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  • Published
    November 22, 2011

    The secret music of childhood

    Talking to my friends John and Parker at coffee about the teachers we had in grade school — not that we had the same teachers, since growing up in different places as we did we weren’t very likely to have had the same teachers, and growing up at different times (not different generations, as I think we are all pretty much of the same one, although I’m not sure that “generation” connotes a particular period of …

  • Published
    October 31, 2011

    Street smarts and dummies

    I must have looked like a madwoman last Sunday afternoon, hustling down Route 1 with a screwdriver in one hand and a pair of pliers (Are they called a pair? Or just pliers? Or maybe plier? Never mind, as long as they work.) and a totally imbecilic grin on my face as I rounded my block taking down fliers asking “Have you seen Emmie?” She’d been gone since Monday and I had despaired, not to despondency but pretty …

  • Published
    October 11, 2011

    Waltzing with Wagner and not Rudolf

    I have resolutely avoided reading the article in the New York Times about how people fall in love with their iPhones. All I need in my life is one more insentient being to which I am slavishly devoted with no fond returns, and if I sound bitter because my cars do not love me the way I love them, I am. Then there are the cats, though even they manage from time to time to communicate their feelings, which are …

  • Published
    September 27, 2011

    Living off the grid and its byproducts

    Living off the grid sounds so, so — well, romantic and dashing, despite the fact that the expression brings to my mind one of those medieval depictions of Satan roasting an array of victims on a giant griddle while a host of little devils jab at the sorry sinners with tiny toasting forks, or perhaps whatever saint it was who was similarly prepared for our delectation, not the one with the arrows stuck in everywher…

  • Published
    September 13, 2011

    As the fifth columnist said to the fourth estate

    It has already occurred to me that my iPhone could perfectly well perform as a fifth columnist, as opposed to the fourth estate, though there is in both expressions a hint of malignity, a word that has always interested me because its antithesis, that is, its counter-proposition denoting a direct contrast to the original proposition, is benign, and I’m not sure there is a word “benignity,” though I could look it …

  • Published
    August 29, 2011

    Deliriously dry, and also not so wet

    It boggles my mind that we take the word of the same people who rated toxic mortgage derivatives — or whatever they’re called; one of the great and unfair advantages Wall Street and its creatures have over us low mortals is that they all understand the language, which to me is as unfathomable as Sanskrit (and have you heard the one about the Sanskrit professor at Harvard who during the course of a decade had only …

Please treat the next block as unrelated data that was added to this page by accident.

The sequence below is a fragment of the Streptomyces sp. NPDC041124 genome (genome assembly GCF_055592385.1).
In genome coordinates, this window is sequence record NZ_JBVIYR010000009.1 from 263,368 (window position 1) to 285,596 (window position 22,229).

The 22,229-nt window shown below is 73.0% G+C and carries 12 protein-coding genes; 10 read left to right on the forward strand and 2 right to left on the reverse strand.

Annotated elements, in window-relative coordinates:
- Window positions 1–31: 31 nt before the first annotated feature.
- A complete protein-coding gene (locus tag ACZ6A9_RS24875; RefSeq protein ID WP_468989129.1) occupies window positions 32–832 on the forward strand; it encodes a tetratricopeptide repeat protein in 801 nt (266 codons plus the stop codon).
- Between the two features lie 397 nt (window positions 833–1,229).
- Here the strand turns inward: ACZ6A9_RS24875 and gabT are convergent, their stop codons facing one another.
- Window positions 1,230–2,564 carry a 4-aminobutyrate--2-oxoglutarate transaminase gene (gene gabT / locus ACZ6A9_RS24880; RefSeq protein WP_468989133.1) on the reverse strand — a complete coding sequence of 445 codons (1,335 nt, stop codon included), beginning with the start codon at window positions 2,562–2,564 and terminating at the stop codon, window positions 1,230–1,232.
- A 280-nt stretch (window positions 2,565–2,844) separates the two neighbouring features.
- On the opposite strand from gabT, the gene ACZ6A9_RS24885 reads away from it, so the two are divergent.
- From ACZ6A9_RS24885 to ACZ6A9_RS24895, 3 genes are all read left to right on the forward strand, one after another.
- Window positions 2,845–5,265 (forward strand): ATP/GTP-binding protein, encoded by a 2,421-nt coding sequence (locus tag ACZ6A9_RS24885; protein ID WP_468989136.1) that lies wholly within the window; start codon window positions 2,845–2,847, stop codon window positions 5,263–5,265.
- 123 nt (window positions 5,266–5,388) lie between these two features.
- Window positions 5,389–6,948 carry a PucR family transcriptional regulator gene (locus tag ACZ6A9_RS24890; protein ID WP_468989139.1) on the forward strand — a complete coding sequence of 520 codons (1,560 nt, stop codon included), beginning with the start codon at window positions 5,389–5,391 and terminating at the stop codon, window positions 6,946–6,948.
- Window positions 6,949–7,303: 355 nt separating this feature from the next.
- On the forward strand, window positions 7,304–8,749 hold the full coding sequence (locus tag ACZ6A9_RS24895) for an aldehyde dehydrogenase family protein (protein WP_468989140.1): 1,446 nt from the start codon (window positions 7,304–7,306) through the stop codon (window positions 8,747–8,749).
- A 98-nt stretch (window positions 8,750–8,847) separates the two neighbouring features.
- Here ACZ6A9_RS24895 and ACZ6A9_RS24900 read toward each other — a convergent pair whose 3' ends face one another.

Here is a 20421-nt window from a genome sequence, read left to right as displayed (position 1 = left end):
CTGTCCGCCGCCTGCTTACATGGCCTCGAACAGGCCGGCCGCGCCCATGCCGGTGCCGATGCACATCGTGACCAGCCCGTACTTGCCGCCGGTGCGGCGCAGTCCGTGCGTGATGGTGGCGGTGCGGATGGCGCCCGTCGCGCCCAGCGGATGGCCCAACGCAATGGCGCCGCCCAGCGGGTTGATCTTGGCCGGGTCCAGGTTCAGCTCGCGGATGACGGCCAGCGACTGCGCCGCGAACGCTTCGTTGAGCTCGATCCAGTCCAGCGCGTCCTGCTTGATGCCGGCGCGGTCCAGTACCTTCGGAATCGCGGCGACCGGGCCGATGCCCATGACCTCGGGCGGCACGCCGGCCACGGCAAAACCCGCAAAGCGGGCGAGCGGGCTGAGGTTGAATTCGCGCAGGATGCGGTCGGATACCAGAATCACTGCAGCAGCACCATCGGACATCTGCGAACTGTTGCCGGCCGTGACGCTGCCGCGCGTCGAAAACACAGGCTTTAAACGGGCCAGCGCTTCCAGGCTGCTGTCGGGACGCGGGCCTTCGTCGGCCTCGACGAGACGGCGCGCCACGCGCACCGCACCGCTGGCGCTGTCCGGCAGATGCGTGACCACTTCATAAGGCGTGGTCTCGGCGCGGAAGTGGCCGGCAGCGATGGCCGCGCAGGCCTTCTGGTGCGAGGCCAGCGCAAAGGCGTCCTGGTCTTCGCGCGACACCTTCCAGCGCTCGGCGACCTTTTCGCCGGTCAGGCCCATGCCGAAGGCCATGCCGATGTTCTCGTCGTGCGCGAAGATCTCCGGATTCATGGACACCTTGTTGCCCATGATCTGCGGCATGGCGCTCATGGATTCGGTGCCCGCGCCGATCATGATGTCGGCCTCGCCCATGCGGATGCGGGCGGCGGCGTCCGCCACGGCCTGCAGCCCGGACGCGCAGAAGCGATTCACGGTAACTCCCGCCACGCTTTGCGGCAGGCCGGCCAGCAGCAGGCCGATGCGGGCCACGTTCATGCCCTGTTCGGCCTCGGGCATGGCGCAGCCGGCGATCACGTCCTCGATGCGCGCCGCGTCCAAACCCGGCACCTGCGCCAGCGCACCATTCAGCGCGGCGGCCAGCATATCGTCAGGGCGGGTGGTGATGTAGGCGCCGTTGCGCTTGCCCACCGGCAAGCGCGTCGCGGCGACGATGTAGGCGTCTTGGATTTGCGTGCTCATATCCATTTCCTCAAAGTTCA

• Published
    August 6, 2011

    The past is present

    I was interested to read in Monday’s New York Times that the path to the debt-ceiling agreement was torturous. I am sure there was a lot of horse-trading going on in a lot of smoke-filled (well, maybe not these days, unless you’re talking about the smoke of heated discussions, or perhaps the smoke that magically appears when the magician pulls the poor mangled rabbit out of the hat, or the rabbit out of the …

  • Published
    July 24, 2011

    Turning right for the environment

    Considering that my remarkable nephew, Charley, is making a career out of handling legal issues having to do with the environment, it comes as no surprise to me that my family’s venerable summer home on Megunticook Lake has come to be filled with all kinds of products whose names start with “Eco” — and believe me, that is not eco- as in economy, since everything that seems to be good for the environment is not …

  • Published
    July 4, 2011

    When heavy pruning is called for

    It’s hard to forget where you’ve put a queen-size duvet with a bright yellow cover, and that’s a good thing, as my friend David used to say, and indeed I would have agreed with him had I not discovered that this phrase was a favorite of Martha Stewart’s, who I suspect did not think hanging around her house with a très unchic ankle monitor when she was convicted of insider trading was such a good thing. It is …

  • Published
    June 20, 2011

    Gently used — but definitely not new

    The other day at coffee my friends and I were checking to see if any of us had names that were listed in the top 100 for our gender. Nobody made the top 10 list of male names. My friend John came in at 26; my friend Mark was way down the list at 66, as I recall; my friend Parker was 89; etc. But none of us was as dissed as my friend George, whose name didn’t appear anywhere in that list. Mind you, there are …

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